Lincoln Parish Sheriff Mike Stone is seeking a permanent sales tax increase to fund his growing law enforcement empire at the expense of cash-strapped parish residents struggling to make ends meet.
Stone is plowing ahead with plans to place a permanent quarter-cent sales tax on the April ballot along with a reauthorization of the expiring 7.83 mil ad valorem tax that funds the sheriff’s operations. This new tax would confiscate an estimated $1.8 million annually from Lincoln Parish residents based on 2010 sales data. The ad valorem (property) tax consists of a constitutionally mandated 5.02 mils in perpetuity along with the 7.83 mils reauthorized every ten years by parish voters for a total of 12.85 mils. Most Louisiana sheriffs make do with the constitutionally mandated 5.02 mils, but Lincoln Parish Sheriff Mike Stone enjoys the use of the additional 7.83 mils despite the fact that the population of Lincoln Parish has remained fairly constant for the last forty years.
This table clearly shows that Stone’s claim of operating on the same millage for the past twenty years belies the fact that revenues have increased as property tax assessments have increased, thus increasing tax collections. Stone has long coveted the construction of a separate Taj Mahal style public safety complex on parish property located across from the Lincoln Parish Detention Center on Road Camp Road. The sheriff has squirreled away enough Homeland Security grant money to fund construction of the 30,000 sq. ft. complex, but lacks operating funds, hence the need for additional taxes on Lincoln Parish residents struggling to cope with the worst economy since the Great Depression to fund his lavish empire. Incoming new members of the Police Jury are considering the sale of this property to fund a shortfall in the Lincoln Parish Detention Center budget arising from the poor deal with LaSalle Corrections which stipulates a minimum funding level that increases with the number of prisoners housed.
Usually, projects such as this and the proposed new courthouse are sprung on voters when times are flush and taxpayers are busy enjoying bountiful economic times. That way, they’re not paying enough attention to government affairs to question such absurdity and certainly not thinking of having to pay for such ideas when times turn bad. Lincoln Parish officials are tired of waiting and figure times aren’t going to get any better for a long while, so they are plunging ahead in the hopes that voters will buy the lame idea that the courthouse is old and needs replacing. The fact is that there is nothing wrong with the present courthouse that a little paint and maintenance won’t fix far more cheaply than replacing the entire complex.
As for complaints from the sheriff that he doesn’t have enough space, that problem could easily be fixed with some much needed workforce reductions to more properly align his office with the stable population needs of Lincoln Parish. Lincoln Parish is a mostly rural parish with low crime whose major metropolitan area (Ruston) has its own police force to cover its needs. The sheriff is responsible for the stable, low crime parts of the parish falling outside city limits. We don’t face a terrorist threat despite what Stone would have us believe. No self-respecting terrorist would propose an attack on such a remote location as Lincoln Parish. Despite the odds for success, few outside Louisiana would notice and even fewer would care.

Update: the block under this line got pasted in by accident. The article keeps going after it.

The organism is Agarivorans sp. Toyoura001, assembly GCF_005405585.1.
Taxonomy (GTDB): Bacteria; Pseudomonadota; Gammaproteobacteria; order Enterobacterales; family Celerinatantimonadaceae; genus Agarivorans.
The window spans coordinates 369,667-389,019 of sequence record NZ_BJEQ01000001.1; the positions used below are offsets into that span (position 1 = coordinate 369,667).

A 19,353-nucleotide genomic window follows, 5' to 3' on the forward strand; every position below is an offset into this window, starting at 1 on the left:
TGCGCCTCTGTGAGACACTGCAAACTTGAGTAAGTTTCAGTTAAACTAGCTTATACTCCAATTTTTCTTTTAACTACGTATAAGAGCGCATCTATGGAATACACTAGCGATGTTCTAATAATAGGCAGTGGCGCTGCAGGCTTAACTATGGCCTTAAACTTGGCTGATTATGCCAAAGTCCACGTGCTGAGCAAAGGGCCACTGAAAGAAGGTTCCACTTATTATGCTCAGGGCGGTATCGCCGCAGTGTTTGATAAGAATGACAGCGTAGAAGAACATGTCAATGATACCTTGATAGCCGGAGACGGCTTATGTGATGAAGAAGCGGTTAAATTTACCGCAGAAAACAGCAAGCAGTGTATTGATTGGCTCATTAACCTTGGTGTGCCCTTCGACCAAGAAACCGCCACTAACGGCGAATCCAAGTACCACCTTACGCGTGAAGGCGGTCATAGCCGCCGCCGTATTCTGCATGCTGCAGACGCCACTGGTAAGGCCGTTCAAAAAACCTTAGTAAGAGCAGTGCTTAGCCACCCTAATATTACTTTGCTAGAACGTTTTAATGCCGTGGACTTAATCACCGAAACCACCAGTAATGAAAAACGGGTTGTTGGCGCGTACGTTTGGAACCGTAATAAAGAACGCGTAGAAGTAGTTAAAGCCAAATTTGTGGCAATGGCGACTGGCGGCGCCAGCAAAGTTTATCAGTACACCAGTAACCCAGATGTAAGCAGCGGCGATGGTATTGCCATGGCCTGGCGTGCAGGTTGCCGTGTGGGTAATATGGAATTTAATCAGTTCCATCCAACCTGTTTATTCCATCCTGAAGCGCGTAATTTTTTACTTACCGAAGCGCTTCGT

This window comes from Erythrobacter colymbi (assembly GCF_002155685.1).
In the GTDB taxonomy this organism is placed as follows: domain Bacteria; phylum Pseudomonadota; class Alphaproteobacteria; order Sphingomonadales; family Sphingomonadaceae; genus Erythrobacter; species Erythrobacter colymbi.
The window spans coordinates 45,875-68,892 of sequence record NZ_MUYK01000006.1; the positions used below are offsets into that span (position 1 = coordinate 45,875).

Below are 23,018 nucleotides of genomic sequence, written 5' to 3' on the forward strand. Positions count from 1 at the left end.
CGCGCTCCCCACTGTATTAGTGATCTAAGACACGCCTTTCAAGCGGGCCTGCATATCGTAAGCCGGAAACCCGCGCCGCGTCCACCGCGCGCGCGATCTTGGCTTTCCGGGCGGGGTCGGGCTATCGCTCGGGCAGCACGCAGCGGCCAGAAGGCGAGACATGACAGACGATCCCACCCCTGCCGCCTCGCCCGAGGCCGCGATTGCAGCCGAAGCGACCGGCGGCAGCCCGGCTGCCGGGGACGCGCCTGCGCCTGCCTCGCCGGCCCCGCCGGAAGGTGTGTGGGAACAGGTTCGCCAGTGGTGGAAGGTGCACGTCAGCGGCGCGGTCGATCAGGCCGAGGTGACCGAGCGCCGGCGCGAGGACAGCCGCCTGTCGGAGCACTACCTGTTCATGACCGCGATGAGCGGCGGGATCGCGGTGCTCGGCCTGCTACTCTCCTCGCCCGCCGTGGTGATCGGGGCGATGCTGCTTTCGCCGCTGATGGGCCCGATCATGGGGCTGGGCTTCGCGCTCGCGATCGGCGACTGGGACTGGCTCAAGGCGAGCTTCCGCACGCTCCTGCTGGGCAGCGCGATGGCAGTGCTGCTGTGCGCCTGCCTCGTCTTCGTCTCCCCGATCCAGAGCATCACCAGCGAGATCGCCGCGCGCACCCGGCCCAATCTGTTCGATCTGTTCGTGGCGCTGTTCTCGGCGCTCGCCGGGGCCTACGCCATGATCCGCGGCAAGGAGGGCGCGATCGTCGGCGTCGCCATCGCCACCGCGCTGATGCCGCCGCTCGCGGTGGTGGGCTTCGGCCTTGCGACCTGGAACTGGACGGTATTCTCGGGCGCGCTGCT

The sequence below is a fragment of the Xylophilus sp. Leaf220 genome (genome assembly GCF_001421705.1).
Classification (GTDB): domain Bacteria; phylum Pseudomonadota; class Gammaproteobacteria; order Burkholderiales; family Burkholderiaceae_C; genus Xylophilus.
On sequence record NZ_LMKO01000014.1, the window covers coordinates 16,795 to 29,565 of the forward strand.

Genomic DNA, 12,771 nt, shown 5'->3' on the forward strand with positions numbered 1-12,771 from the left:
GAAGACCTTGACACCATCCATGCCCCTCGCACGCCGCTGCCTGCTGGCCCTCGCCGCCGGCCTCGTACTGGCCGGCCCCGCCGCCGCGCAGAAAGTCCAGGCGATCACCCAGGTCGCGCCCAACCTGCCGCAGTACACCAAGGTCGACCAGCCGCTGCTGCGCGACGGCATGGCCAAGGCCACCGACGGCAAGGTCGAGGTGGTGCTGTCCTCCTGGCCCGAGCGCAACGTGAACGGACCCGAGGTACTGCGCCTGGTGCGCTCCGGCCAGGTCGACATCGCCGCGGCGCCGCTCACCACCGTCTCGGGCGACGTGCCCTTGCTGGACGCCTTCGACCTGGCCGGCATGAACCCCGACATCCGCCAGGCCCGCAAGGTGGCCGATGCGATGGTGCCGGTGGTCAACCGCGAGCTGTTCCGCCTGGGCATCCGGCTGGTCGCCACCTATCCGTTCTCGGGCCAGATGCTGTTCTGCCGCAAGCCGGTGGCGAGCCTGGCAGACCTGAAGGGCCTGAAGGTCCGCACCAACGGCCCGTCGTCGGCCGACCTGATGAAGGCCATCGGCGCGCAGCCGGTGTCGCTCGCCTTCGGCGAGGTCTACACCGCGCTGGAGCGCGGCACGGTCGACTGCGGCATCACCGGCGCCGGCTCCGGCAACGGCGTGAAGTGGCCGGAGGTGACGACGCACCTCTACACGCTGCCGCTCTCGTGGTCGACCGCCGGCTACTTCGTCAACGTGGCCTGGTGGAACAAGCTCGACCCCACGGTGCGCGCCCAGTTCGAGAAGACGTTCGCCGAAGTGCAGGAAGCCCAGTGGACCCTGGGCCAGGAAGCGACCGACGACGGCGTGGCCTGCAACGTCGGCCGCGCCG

Stone’s proposed new public safety complex located in the heart of rural north Louisiana strikes me as the sort of thing we would expect Barney Fife to propose to Andy for Mayberry. Barney was always convinced there was a major crime wave about to break open in Mayberry as he checked for his bullet and called for a dragnet to be cast over the rural burg. Mayberry’s biggest recurring crime was Otis’ weekly visits to the local moonshiner which he at least had the good sense to police himself. Lincoln Parish’s parallel crime concerns the more modern scourge of meth labs and marijuana; hardly the stuff of CSI and the Untouchables.
Given this, Lincoln Parish voters struggling to stretch thin paychecks amid national recession, a falling dollar, high unemployment, reduced prospects for college graduates, and a declining industrial base are being asked to part with their hard-earned money to fund Stone’s ability to cast a dragnet over the parish. Voters will also be asked to pass a school board tax to fund construction of a new football stadium for Ruston High School because the powers that be feel the current stadium is also old and outdated much like the courthouse, and that their students deserve to play in modern facilities despite the fact they are often underprepared educationally for the transfer to neighboring Louisiana Tech.
So, the voters of Lincoln Parish have to decide whether the construction of lavish new facilities to satisfy the egos of a few parish leaders outweigh their ability to provide for their families. You won’t notice the hunger or think about the missed payments as you gaze upon these marvelous facilities secure in the knowledge that Lincoln Parish has the finest facilities of their kind in the state. You can push the thoughts of realizing your personal dreams aside as you bask in the glow these monuments to public service egos are sure to provide. Really? Surely by now voters have figured out that it’s not for the kids, but for the public service employees that they are asked to pony up more tax money. They want nice offices to go along with their gold-plated public sector benefits, salaries that are often higher than their private sector equivalents, and lifetime employment without fear of economic downturns. It’s time to vote down all of these taxes and force Lincoln Parish officials to live on the same amounts other Louisiana parishes get by with.